great board, teensy is awesome
waiting on teensy ++ for some fun tests
thanks for sharing :)
Wow those are expensive. Spark fun wants 96 cents a piece for the cheap pogo pins. Worth it guess if you need em.
The idea is to test the PCB for defects. When you’re producing a decent sized batch of PCBs, there’s a good chance a couple are going to have pin shorts, joined pads etc. The ‘pogo pins’ are spring loaded retractable pins that you can put in a test board and press down onto the PCB you’re trying to test. Since they’re retractable, you can ensure that all of them are in contact at the same time. Each one touches a test point (power, ground, etc) and with sufficient logic on the test PCB you can ensure that the tested PCB is free of defects.
If you are having a bunch of circuit boards fabricated, you need a way to check that they work correctly. You might test that all the tracks go where they are supposed to by using a ohm meter, but that takes a while if you need to test 100 boards. For larger batches and more complicated projects, you want something more automated. Something that you can just push your new board against, and let a microcontroller do the testing for you.
These jigs let you do just that. Use an unpopulated board to hold the pogo pins and connect them to your testing rig; then just push the final product against it and have it run your automated tests.
Soldering on some pin headers during development, and removing them upon completion really isn’t much of a hassle, but I could see this saving a lot of time if I wanted to quickly program several usb-less dev boards with the same code.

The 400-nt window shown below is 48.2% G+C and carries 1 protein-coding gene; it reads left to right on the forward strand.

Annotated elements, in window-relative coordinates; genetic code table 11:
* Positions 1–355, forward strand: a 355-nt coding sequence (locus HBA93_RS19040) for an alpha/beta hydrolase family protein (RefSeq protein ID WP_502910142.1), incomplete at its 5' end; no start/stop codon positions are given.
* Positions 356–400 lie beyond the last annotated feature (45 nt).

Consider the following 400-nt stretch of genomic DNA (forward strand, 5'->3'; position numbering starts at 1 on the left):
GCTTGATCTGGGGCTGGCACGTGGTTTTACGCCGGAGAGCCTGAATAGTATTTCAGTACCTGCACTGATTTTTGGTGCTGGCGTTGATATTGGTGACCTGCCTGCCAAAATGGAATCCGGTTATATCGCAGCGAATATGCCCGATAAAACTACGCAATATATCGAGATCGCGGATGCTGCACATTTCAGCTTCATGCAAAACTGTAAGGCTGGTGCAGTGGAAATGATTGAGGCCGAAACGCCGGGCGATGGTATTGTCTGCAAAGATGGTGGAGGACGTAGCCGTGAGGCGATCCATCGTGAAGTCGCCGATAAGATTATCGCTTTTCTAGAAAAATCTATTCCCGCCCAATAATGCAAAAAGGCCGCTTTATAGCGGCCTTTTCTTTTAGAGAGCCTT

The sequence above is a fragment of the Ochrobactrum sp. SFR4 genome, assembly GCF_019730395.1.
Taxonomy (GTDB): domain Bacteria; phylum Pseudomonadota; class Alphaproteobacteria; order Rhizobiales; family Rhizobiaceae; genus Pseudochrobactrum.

It reminds me a bit of the old solderless mod chips for Xboxen. They weren’t always reliable, but some of the designs were pretty clever.
Oh cool! Those look like the pins used on the agilent ICT machine at work. Although the pins on it are gold plated on the heads, these didn’t appear to be.
@ Paul- Good work on the autostart systems.
SparkFun has a pretty good tutorial on pogobeds: http://sprkfn.com/t/138
Yeah genius, that’s what they’re linking too.
@NatureTM – Programming code into chips is only part of it.
For products like Teensy, every pin needs to be verified, not just those used to program the code. For Teensy, my test first programs in code that reads all the pins except Tx, and then sends several bytes out the Tx pin at 1 Mbit/sec. It then applies a low to each pin while driving all the others high, and then a high to each pin while driving all the others low. For each pattern, the Teensy is rebooted and the several bytes are read and compared to the correct pattern. If any doesn’t match exactly, the board fails. Actually, the A0 and Ref pins are driven with various analog voltages, and the A/D is used to output 1 byte, which is compared to a known correct value (+/- a couple codes for random noise and settling time, since this all happens pretty quick). Reading the analog result at different ref voltages verifies the analog pin and the ref pin are connected properly, and doing so with all other pins driven both ways verifies no shorting to from those to any other pins.
That may seem overkill, but when you make a lot of boards, a tiny fraction have problems. With Teensy, it’s a little under 1%. Most end up being microscopic solder shorts between pins under the QFN chip. Turns out there’s a shop with an x-ray inspection machine where they can find these and sometimes reflow the solder to fix them. Even if it can’t be fixed, at least no customer will ever get the bad board. Any unfixable but still usable (sans a pin or two) are usually given away at the local Dorkbot meetups here in Portland.